There are two main designs used for unicompartmental tibial components. The first design, an all plastic component called an inlay, preserves bone on the outer edge of the tibia which is feasible using a robotically-controlled burring tool. Also, the depth of resection is small, preserving the strongest cancellous bone which is near the surface. The second design, called an onlay, resects the entire condyle and includes a metal backed plate which rests on the resected tibia. This component requires more bone removal but metal-backing has previously been shown to distribute the load more uniformly. The purpose of this study was to investigate the hypothesis that while inlay components require less bone removal, the peak stresses and strains at the surface of the bone will be greater when compared to onlay components.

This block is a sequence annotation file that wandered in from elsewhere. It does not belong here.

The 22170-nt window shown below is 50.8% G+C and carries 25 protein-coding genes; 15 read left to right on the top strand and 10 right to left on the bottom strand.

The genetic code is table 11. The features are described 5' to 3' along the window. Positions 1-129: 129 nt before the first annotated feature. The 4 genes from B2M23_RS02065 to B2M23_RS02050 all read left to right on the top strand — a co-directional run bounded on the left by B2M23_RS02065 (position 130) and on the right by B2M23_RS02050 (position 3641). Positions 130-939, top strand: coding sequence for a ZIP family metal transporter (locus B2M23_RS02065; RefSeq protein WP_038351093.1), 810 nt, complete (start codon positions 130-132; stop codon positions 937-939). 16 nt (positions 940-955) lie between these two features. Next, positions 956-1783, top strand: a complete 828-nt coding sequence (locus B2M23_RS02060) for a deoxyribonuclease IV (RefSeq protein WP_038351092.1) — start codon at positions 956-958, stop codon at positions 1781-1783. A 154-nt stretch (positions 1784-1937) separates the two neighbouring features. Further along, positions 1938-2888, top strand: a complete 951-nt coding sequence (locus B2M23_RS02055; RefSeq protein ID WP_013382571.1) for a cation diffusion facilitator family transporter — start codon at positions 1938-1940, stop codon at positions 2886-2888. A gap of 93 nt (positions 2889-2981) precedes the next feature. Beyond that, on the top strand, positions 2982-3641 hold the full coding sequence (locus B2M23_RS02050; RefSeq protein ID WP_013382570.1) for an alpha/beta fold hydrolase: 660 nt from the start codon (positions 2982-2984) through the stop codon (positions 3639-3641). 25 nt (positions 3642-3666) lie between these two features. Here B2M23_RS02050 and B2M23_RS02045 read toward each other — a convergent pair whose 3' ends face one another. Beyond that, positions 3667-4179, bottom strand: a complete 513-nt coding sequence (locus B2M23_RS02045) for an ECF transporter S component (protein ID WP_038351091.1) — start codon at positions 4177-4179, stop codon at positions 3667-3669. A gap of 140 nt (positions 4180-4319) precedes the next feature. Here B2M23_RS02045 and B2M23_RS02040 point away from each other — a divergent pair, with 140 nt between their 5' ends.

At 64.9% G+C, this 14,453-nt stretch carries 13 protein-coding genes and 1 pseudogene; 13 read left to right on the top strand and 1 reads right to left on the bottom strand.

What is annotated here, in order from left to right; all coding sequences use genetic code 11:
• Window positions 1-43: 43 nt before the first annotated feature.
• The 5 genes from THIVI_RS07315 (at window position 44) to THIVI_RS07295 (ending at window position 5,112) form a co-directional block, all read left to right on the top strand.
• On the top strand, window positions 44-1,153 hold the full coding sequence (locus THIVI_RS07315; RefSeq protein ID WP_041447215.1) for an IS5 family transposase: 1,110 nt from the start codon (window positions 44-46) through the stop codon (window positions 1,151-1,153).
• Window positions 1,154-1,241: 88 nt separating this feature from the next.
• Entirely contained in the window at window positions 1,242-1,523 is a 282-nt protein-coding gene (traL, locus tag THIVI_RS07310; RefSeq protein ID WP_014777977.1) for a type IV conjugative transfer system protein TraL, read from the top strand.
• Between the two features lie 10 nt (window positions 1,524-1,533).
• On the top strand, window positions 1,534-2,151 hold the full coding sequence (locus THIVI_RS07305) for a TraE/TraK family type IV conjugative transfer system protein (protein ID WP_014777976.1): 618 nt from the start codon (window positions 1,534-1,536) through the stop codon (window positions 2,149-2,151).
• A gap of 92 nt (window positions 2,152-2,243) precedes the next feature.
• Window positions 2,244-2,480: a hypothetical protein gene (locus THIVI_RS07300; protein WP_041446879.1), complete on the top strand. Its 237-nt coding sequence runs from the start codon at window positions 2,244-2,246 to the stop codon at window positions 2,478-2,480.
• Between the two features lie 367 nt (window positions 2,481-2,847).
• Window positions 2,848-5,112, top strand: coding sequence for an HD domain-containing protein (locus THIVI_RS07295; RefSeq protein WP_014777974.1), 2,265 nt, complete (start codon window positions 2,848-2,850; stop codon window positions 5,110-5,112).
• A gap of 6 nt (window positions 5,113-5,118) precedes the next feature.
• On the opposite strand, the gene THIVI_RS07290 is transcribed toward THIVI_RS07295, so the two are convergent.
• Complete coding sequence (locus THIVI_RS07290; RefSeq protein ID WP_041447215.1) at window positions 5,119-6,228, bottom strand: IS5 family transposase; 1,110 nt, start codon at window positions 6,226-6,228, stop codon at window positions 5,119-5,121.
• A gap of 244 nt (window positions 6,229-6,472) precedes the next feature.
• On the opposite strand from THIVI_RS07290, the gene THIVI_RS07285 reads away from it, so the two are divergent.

- Bioengineering Division
Comparison of Interface Stresses and Strains for Onlay and Inlay Unicompartmental Tibial Components
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Walker, PS, Parakh, DS, Chaudhary, ME, & Wei, C. "Comparison of Interface Stresses and Strains for Onlay and Inlay Unicompartmental Tibial Components." Proceedings of the ASME 2011 Summer Bioengineering Conference. ASME 2011 Summer Bioengineering Conference, Parts A and B. Farmington, Pennsylvania, USA. June 22–25, 2011. pp. 379-380. ASME. https://doi.org/10.1115/SBC2011-53199
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